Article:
16 Mar Is ‘Sprawl’ The Only Way to Grow?
“There is no permanent reason for men to kill each other…. Give them hope of better land, of enough food for their families, and you remove a main cause of bloodshed.”
Said Patrick Geddes which sounds appropriate in today’s context – particularly over the basics: food, land (shelter) and water, which is true for any developing country today, and so is for India.
We human beings live together in an urbanised society, the fabric of which has been woven with the influential threads of people, who, at some point of time, belonged to a historic upbringing. Due to the technological advancements and the desire for grossing higher standards of living, more and more people have been migrating to urban centres which accelerated the pace of urban development creating pressure on the urban system. The development of urban population owed its main attention to ancient-urban movement and has been frequently compared to ‘slow poison’. On the other hand, the historic areas and towns which were left behind started decaying and it became difficult for such towns to keep its foot strong against such scenario. This vicious cycle continued for over the years disturbing the usual balance. Since the urban settings are not prepared to cater to the large population influx, the system fails and pushes towards unrestricted growth in suburban areas leading to sprawl.
But is it inevitable? Is ‘Sprawl’ the only way to grow and develop?
This calls for approaches and models for such concerns, aiming at strengthening the historic core and the quality of urban life without compromising on the existing opportunities served by the old context and the urban cores. This revolves around an attitude and expertise in dealing with a fragile network; connecting people and activities (both historic and suburban context) which are under various external and internal pressures. The fundamental idea is to corroborate the clue of a place-based planning with local emphasis such that the old city areas and towns are focused upon for development purposes. This, in a way, shall support ‘splintered urbanism’ with an eclectic approach such that the best and most useful things are integrated in a single system.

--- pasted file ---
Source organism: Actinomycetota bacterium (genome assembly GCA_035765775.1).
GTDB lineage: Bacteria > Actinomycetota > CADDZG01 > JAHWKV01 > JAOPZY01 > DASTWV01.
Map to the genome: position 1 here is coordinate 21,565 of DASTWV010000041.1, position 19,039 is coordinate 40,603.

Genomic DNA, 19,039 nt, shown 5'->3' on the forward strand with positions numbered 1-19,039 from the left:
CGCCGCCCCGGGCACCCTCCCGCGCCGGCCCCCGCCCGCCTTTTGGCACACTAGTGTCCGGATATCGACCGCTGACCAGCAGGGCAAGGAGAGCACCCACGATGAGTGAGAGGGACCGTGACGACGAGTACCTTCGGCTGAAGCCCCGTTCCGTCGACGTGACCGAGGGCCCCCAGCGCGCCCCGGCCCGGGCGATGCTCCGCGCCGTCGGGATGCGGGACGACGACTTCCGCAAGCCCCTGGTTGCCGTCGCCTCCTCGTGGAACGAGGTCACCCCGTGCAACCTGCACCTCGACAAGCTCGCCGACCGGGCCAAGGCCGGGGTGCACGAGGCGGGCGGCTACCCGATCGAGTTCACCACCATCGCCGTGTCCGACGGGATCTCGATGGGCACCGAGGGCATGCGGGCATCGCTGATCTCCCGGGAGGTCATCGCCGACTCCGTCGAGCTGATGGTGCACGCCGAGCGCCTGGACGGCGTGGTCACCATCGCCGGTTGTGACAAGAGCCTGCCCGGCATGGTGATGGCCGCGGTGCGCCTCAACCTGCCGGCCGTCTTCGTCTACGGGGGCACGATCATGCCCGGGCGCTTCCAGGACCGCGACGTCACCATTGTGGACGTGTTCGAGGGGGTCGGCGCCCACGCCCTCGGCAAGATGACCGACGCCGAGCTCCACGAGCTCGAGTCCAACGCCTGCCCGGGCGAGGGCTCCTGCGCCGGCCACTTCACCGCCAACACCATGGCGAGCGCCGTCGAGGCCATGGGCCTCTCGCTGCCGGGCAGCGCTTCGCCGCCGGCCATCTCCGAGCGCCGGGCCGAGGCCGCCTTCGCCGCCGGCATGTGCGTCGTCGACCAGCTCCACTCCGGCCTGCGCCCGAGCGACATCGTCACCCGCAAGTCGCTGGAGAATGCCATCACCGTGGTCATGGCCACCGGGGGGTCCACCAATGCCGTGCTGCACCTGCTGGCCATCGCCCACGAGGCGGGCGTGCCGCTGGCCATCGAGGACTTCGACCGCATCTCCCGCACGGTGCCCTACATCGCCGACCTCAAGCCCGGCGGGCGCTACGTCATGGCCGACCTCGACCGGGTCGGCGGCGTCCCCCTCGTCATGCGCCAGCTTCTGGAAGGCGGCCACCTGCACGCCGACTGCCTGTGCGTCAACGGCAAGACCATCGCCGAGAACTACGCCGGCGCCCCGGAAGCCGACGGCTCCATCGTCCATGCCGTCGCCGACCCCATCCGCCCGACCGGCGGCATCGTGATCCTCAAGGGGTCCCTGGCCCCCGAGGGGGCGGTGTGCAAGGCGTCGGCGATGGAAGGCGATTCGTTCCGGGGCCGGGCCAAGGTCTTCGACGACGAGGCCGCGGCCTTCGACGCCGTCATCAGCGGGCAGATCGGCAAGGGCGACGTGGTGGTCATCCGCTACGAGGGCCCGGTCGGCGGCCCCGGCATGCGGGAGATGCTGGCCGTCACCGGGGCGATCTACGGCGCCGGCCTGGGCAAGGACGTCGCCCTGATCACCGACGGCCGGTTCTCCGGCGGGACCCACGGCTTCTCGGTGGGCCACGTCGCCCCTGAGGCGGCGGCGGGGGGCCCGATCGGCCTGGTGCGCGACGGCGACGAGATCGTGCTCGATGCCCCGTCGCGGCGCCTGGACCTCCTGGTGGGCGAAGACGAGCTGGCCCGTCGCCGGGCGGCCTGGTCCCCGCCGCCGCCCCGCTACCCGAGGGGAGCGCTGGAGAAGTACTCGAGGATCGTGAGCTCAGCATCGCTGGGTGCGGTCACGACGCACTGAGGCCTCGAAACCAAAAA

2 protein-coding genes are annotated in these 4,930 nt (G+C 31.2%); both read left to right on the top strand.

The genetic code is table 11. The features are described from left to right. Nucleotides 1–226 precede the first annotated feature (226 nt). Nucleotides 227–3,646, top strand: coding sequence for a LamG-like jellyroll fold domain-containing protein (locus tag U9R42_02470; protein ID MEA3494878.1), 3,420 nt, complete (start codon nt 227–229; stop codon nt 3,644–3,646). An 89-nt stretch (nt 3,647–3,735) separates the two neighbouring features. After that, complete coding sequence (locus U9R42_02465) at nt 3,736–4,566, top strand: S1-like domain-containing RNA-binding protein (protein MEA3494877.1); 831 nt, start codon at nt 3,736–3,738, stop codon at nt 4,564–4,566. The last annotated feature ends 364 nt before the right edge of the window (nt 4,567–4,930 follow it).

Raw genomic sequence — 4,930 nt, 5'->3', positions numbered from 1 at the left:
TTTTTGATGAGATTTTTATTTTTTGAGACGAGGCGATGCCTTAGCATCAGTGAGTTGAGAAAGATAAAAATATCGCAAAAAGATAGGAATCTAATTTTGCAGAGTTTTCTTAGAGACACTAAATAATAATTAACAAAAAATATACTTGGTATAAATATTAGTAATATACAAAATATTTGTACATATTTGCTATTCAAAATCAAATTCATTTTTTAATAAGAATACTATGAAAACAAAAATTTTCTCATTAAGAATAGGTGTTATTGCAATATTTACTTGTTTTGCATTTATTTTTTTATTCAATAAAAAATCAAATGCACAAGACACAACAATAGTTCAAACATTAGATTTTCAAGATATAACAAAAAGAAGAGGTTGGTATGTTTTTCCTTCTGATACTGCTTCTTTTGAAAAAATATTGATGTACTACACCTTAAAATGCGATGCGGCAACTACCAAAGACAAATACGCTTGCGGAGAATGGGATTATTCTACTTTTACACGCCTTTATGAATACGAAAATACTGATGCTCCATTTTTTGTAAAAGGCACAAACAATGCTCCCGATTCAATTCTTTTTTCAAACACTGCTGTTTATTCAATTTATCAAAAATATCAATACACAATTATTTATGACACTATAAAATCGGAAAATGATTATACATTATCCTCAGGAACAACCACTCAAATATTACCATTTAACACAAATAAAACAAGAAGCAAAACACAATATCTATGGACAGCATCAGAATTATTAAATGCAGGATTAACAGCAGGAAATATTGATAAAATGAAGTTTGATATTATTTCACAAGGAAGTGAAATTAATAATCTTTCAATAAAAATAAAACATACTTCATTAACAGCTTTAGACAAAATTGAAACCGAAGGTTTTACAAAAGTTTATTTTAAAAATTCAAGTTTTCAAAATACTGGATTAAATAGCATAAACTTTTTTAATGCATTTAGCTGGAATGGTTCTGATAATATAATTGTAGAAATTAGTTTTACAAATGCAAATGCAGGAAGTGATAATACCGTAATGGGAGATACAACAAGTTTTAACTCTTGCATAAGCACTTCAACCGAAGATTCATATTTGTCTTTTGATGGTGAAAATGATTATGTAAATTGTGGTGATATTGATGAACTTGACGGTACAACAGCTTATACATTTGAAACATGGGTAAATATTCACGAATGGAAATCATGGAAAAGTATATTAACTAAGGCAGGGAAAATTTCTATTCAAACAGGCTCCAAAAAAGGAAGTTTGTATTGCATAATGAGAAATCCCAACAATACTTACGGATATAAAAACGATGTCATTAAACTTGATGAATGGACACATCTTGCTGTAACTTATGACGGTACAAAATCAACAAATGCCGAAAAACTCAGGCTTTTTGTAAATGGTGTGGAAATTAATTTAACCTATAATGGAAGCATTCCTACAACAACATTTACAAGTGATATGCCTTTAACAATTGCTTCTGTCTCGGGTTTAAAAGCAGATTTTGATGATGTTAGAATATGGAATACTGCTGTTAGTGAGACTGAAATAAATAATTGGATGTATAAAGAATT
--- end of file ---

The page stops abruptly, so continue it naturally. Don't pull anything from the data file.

The people who migrate in pursuit of living and employment tend to settle on the outskirts of the developed urban areas. The core hint lies here. On one hand, it is wiser (said easy) to create employment opportunities, far from the major urban areas. This would decrease the load on the urban areas and also reduce the work travel distance, tending to the issues of both unemployment and sprawl. Alternatively, instead of ignoring the city core for development and focussing on the suburban areas, why not strengthen and clear the inner core. In this manner, the opportunity to accommodate the migrating population in amidst the city will increase. Cleansing and clearing up the inner core will further improve the absorption capacity of the city and will save on resources, both in terms of economy and material as well. This is where Patrick Geddes’ theory of Conservative Surgery takes a stand.
This theory is based on brownfield redevelopment. It emphasizes on the reuse of existing land within the city and concentrating growth, abandoned structures, derelict sites and government plots such as old schools and industrial land may be reused as an alternative to greenfield development outside city limits. This caters to the problem of city spreading to its suburban areas infringing on new land outside the city pushing greenfield development.
With the spread of the city limits, mass transportation network is something that needs to be in place. Adopting the conservative theory approach, the dependency on automobile decreases and so does the need for mass transportation network.
While it is true that this theory was meant to cleanse the city for freeing up the spaces and making it environmentally healthier, the same approach can be adopted for the purpose of adaptive reuse and critically identifying the muse structures for retrofitting. Municipalities and local governing bodies can take a step ahead and start paying necessary attention for developing a mechanism and allocating funds. Improving efficiency of land use or other proposed solutions if implemented on time would certainly be effective in the long run and would restrict outmigration from towns reducing burden on the urban areas.
The pivotal aim of ‘Smart Growth’, thus could be to respond to sprawl and should not be as a general ‘one size fits all’ solution since every city core has something unique to offer. Promoting higher density development, restricting outward growth, encouraging mixed-use development, renewal of core city areas, etc are some of the generic solutions to the hegemony of sprawl.